This is probably the question that we are most frequently asked, hence the decision to write an article to explain. Surely it would be better if the inverter is rated at, or even above the total installed capacity of the solar panels? Surely a smaller inverter would be damaged by a larger array of solar panels?
Wrong. It is quite normal and good practice to undersize an inverter to the solar array. There are good reasons for this.
Standard Test Conditions
The rating of a solar panel as quoted on its manufacturer’s data sheet is determined using Standard Test Conditions (STC). This means that the test was performed with a cell temperature of 25°C, an irradiance of 1000 W/m² and an air mass 1.5 (AM1.5) spectrum. Standard Test Conditions allow us to compare solar panels on a level playing field (i.e. conditions in a laboratory), but those conditions do not represent what happens in an installed system.
By the time a solar panel is exposed to a solar irradiance of 1000 W/m² “in the wild” it will easily be well over STC temperature. When exposed to solar irradiance the cells on the solar panels will begin to heat up and will usually get to a temperature at or exceeding 45°C. Solar cells have a temperature coefficient which is usually around -0.45%/°C. This means that it loses 0.45% of its output with every degree warmer it gets, so at 45°C a solar panel will be producing around 9% less than at 25°C. This means that a 250W panel will be producing 225W, or a 300W panel will be down to 273W. Your 4kW system will be producing 3.64kW.
Inverter manufacturers quote voltage and current ratings on their data sheets. A Solis 3.6-4G inverter, for example, has a maximum DC voltage of 600V and maximum current of 11A per input. Provided we don’t exceed these maximums we can connect any size of array to the inverter without the risk of damage. If we undersize the inverter too much then we will simply observe ‘clipping’ where the solar panels have the potential to produce more than the inverter can convert to AC, but the inverter will just limit the output to produce its rated maximum.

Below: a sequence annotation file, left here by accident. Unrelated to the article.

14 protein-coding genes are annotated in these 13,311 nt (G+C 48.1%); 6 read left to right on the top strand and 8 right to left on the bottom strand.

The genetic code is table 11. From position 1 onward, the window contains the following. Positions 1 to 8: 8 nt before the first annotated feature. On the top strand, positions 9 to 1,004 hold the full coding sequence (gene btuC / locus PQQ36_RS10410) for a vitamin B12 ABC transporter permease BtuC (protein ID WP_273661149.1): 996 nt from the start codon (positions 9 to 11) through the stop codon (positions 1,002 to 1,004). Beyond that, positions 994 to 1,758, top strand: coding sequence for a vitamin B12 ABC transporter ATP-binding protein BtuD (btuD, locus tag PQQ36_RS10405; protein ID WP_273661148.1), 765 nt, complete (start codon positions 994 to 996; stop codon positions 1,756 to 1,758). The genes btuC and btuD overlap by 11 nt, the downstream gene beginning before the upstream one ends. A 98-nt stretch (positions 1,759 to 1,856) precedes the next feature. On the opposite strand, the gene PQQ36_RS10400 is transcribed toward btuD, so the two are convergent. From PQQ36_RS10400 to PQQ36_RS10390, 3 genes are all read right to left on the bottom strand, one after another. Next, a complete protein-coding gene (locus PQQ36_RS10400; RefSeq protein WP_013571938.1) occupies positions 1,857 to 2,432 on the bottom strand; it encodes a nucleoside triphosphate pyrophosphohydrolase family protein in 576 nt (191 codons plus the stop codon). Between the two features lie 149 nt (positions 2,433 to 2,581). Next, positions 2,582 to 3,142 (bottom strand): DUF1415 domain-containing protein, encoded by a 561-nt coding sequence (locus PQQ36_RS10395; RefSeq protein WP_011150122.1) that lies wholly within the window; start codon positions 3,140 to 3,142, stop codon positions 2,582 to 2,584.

The orientation of the solar array is also a factor in our choice of inverter size. In an array on both sides of a house where the two halves of the system are facing in opposite directions, the peak output will be much lower than if all the panels were facing in the same direction. This would also influence our choice of inverter size.
Inverters have an efficiency curve which for most inverters is similar to the one in the graph. At our latitude in the UK, and with our weather, solar arrays spend the majority of their life producing much less than they are capable of. You can see from the graph that the peak efficiency of an inverter is achieved when it is operating at around 70% of its total capacity. If we were to specify too large of an inverter then we actually produce a lower annual yield than that of a more suitably sized model, and in fact would pay more money for the privilege.